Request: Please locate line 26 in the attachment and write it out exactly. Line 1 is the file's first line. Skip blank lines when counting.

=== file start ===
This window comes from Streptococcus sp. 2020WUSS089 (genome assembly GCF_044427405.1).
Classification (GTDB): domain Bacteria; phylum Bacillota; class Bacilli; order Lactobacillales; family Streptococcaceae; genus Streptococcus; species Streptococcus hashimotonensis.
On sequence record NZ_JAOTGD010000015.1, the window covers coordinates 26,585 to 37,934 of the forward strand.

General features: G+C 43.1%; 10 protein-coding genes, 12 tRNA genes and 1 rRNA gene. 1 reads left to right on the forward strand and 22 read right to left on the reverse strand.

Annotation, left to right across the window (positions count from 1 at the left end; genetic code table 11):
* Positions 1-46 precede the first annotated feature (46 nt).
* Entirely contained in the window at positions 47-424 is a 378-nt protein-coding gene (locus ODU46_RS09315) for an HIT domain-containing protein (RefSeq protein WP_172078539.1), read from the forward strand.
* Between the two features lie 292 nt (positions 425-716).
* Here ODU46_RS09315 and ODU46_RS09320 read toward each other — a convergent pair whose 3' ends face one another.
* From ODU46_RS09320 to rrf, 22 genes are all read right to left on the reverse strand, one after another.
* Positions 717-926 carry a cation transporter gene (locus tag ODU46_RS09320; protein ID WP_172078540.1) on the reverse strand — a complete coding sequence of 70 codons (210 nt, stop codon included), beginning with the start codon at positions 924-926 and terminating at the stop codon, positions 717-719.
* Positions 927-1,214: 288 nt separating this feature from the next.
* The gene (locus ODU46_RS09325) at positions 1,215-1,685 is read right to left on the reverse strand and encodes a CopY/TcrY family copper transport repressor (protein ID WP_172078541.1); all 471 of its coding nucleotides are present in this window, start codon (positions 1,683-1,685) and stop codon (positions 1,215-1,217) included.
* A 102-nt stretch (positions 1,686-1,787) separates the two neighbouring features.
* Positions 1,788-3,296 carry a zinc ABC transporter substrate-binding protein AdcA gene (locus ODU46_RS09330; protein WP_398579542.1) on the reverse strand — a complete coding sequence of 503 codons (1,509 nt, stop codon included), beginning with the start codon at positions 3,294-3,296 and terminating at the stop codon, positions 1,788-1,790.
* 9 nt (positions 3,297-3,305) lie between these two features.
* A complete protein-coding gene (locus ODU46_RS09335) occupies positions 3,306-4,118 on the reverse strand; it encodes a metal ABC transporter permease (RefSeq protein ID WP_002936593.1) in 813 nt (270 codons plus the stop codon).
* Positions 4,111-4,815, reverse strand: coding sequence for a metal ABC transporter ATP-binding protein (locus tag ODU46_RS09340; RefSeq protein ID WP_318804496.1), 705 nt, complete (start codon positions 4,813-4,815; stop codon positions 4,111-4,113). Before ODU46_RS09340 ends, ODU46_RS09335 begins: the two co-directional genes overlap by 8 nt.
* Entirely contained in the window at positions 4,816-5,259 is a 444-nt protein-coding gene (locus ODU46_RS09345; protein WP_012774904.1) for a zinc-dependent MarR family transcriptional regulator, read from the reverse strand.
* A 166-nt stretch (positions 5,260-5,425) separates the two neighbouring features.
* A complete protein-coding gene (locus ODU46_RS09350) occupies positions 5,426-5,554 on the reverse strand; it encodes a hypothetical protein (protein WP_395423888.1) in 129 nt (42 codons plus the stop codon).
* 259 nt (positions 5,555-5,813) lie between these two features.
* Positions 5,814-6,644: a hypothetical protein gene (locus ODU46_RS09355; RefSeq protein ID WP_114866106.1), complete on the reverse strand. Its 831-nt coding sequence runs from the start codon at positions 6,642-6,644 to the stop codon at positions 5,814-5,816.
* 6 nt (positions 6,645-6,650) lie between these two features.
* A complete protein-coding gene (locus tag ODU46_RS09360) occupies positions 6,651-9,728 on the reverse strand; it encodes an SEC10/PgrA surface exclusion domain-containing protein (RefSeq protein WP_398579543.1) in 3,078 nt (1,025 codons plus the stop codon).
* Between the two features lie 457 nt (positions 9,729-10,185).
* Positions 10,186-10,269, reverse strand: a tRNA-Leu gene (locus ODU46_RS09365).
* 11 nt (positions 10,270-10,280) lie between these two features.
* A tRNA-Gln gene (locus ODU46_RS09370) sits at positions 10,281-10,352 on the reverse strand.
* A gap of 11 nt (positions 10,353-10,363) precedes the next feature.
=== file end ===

* Between the two features lie 457 nt (positions 9,729-10,185).